Buttery, fragile and delicious creations in virtually any shape you’d like…

Preheat oven to 400 F.

Mix together thoroughly:

1 cup soft Butter

⅔ cup sugar

3 egg yolks

1 teaspoon almond extract



Work in slowly:

2 ½ cups sifted flour

Force the dough through a cooky press onto an ungreased baking sheet in rosettes, or other desired shapes.  

Consider decorating with blanched almonds, sprinkles, or candied fruit.

Bake 7-10 minutes until set but not brown.



Buona Befana! Happy New Year to all!!!

Posted Posted in Lucchesi

Lucca came alive for an ancient tradition today:

La Befana, the Italian original substitute for Santa Claus, visited via Fillungo to deliver treats to children in an atmosphere of traditional songs and love for all the young.  This legendary, poor old woman delivers gifts to children on Epiphany, the day that the Three Kings delivered their gifts to the Christ child — January 6th.

Watch la Befana here in action as the chorus of la Befana a Lucca Dentro sings in her honor, thanks to our correspondent Giulia Lippi:


Posted Posted in Art Shows, Day Trips, Insider Food, Insider Sights, Lucchesi, Restaurants

In italiano a:

ON VIEW NOW: A Rare Luminous Glimpse into Nomellini’s Evolution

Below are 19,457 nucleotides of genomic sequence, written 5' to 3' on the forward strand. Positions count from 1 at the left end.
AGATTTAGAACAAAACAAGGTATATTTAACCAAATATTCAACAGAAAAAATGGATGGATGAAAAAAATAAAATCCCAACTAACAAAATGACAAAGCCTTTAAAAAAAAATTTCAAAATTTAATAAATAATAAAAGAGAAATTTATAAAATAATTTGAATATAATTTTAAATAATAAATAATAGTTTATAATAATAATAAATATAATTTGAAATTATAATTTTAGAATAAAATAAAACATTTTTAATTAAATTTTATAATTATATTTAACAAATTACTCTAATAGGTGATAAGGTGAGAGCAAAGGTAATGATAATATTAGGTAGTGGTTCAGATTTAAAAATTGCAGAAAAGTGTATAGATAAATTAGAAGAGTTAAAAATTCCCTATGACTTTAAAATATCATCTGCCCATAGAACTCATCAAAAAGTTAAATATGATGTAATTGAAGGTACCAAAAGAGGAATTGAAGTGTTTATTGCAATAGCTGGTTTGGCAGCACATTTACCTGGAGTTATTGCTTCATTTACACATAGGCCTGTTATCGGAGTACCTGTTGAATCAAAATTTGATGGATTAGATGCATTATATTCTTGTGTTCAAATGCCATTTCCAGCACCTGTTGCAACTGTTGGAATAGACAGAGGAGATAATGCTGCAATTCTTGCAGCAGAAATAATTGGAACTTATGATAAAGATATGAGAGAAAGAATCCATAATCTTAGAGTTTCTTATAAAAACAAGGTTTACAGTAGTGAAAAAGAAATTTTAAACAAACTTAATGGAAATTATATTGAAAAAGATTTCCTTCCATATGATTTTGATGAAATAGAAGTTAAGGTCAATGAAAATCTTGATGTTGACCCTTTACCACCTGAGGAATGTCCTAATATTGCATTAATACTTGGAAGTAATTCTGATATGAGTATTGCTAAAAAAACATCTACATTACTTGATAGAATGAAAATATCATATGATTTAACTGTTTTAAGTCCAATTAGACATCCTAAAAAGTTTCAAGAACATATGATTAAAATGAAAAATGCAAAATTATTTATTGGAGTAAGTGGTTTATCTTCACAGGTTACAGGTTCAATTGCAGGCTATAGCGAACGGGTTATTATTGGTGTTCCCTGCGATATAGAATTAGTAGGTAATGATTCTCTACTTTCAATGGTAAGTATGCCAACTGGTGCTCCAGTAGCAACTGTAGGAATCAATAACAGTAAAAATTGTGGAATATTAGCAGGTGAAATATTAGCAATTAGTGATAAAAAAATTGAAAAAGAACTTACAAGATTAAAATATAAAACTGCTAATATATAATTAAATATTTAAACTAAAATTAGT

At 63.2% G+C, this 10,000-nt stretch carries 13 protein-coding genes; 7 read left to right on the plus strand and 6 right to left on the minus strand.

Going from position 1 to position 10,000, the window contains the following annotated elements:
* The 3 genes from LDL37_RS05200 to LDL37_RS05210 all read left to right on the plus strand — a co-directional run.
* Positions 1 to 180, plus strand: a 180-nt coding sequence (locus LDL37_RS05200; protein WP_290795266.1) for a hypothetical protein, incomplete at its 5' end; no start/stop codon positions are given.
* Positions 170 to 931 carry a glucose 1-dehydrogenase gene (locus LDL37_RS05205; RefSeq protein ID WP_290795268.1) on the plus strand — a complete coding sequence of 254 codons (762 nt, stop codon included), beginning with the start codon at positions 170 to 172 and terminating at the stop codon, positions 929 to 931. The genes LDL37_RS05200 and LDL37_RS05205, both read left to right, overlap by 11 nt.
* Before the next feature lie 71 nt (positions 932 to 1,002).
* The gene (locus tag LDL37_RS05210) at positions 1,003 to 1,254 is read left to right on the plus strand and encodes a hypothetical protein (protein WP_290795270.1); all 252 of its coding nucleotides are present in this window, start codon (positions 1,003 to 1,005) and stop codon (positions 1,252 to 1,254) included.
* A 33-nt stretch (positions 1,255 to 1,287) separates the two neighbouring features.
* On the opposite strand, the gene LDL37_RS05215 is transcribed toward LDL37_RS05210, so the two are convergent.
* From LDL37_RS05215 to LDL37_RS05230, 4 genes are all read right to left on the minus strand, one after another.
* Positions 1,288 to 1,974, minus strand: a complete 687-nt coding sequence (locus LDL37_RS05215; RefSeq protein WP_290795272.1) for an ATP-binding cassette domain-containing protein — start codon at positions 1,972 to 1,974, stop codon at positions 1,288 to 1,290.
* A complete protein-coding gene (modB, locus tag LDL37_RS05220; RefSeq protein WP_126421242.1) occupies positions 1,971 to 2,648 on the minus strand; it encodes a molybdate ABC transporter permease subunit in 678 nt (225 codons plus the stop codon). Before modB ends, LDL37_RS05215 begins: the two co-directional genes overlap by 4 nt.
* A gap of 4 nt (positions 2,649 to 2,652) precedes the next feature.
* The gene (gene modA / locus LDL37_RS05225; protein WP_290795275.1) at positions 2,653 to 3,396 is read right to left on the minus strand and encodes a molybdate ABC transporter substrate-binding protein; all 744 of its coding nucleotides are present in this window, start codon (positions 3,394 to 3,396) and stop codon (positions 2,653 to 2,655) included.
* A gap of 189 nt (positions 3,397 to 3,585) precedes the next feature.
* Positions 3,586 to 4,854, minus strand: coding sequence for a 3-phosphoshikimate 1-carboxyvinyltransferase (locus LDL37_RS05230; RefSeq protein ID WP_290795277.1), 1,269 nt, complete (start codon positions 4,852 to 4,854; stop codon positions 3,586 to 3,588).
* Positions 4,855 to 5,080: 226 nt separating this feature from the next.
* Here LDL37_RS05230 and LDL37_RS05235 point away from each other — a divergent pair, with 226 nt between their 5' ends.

Thru November 5, 2017

Palazzo Mediceo – Seravezza (LU)

Seravezza, the site of the Nomellini exhibit, is an easy and lovely escape from the city into the mountains — just 30 minutes away on A11.  We highly recommend that  you combine this great cultural experience with a gastronomic one as well.   Check the exhibit hours before you go so that you can see the show after 5 pm and follow it with an exceptional dinner at the Communist Club in Solaio — officially, the Circolo ARCI.  Yes, we said it was Communist, but it is now socialist in name alone, and reservations are a definite must on weekends.  It’s the perfect place to hang with your friends and family because they handle crowds like pros. You will be amused by the Che Guevara fresco that greets you at the front door, but you will be astounded by the home-made tordelli con sugo (Lucchese meat-filled ravioli with meat sauce) that are probably the best that this author has ever tasted — except for my Nonna’s!

The experiences of war and dictatorship have plunged many an artist into exhortative depictions of horror and despair.  Yet others, like Plinio Nomellini, the subject of a stunning retrospective at the Medici Foundation in Seravezza (LU), Italy, found the inspiration to celebrate the beauty of life’s everyday moments despite political events.

With her show Plinio Nomellini – From Divisionism to Symbolism toward the freedom of color, Curator Nadia Marchione gives light to rarely seen pieces from private collections, as well as the Archivio Nomellini in Florence, and the Uffizi.  While the painter was widely respected in Italy throughout his career as he is today, Nomellini, like the Macchiaioli who mentored him, is hardly known outside of Italy.  This beautiful collection offers an extraordinary chance to learn about his evolution as a painter.

Over the course of his long life (1866-1943) Nomellini synthesized a Romantic sensibility with Pointillism strokes, and Expressionist intensity, to celebrate family and friends captured in bucolic settings, even as Italy rode the emotional and economic rollercoaster of its Unification, World War, Depression and Fascist euphoria thru the early 20th century.